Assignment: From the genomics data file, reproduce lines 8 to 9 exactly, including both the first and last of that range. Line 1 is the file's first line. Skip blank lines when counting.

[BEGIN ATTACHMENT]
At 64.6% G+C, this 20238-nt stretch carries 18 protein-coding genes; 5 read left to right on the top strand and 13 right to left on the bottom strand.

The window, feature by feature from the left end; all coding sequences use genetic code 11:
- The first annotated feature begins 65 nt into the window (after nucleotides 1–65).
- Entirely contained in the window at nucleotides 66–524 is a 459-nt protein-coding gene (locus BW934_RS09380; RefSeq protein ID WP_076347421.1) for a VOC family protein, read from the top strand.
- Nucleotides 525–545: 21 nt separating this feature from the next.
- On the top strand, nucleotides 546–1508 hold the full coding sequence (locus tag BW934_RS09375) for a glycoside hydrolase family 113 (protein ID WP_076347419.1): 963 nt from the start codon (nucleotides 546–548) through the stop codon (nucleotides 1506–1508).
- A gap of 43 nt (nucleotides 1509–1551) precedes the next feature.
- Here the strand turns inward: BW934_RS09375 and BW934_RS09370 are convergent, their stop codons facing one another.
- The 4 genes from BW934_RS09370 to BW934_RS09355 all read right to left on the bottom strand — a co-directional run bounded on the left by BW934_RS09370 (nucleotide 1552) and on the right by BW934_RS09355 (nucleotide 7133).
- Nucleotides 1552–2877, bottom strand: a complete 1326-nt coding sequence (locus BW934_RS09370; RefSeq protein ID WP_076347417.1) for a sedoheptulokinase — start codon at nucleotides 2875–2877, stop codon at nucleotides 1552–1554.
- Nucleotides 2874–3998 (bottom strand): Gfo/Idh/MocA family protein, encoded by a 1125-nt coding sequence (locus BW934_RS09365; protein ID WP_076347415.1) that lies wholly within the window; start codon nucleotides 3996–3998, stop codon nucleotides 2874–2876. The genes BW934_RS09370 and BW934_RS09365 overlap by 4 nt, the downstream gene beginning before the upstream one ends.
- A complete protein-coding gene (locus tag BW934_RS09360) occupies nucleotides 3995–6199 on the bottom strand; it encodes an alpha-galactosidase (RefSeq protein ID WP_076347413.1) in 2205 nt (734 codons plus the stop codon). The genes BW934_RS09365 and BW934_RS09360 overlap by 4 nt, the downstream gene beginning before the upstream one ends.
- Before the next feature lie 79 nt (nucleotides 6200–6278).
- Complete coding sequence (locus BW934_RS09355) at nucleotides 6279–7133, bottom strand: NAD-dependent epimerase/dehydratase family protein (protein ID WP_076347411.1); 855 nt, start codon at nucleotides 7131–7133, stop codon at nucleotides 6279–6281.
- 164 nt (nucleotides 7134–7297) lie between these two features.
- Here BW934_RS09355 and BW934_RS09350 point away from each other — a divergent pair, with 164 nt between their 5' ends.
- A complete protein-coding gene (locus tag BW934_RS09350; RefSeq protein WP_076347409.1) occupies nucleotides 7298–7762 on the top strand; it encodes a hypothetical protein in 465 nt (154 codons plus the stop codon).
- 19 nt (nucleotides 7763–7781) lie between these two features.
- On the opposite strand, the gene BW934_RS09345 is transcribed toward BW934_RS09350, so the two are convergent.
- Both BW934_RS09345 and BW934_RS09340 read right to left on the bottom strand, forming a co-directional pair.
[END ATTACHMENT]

- Here the strand turns inward: BW934_RS09375 and BW934_RS09370 are convergent, their stop codons facing one another.
- The 4 genes from BW934_RS09370 to BW934_RS09355 all read right to left on the bottom strand — a co-directional run bounded on the left by BW934_RS09370 (nucleotide 1552) and on the right by BW934_RS09355 (nucleotide 7133).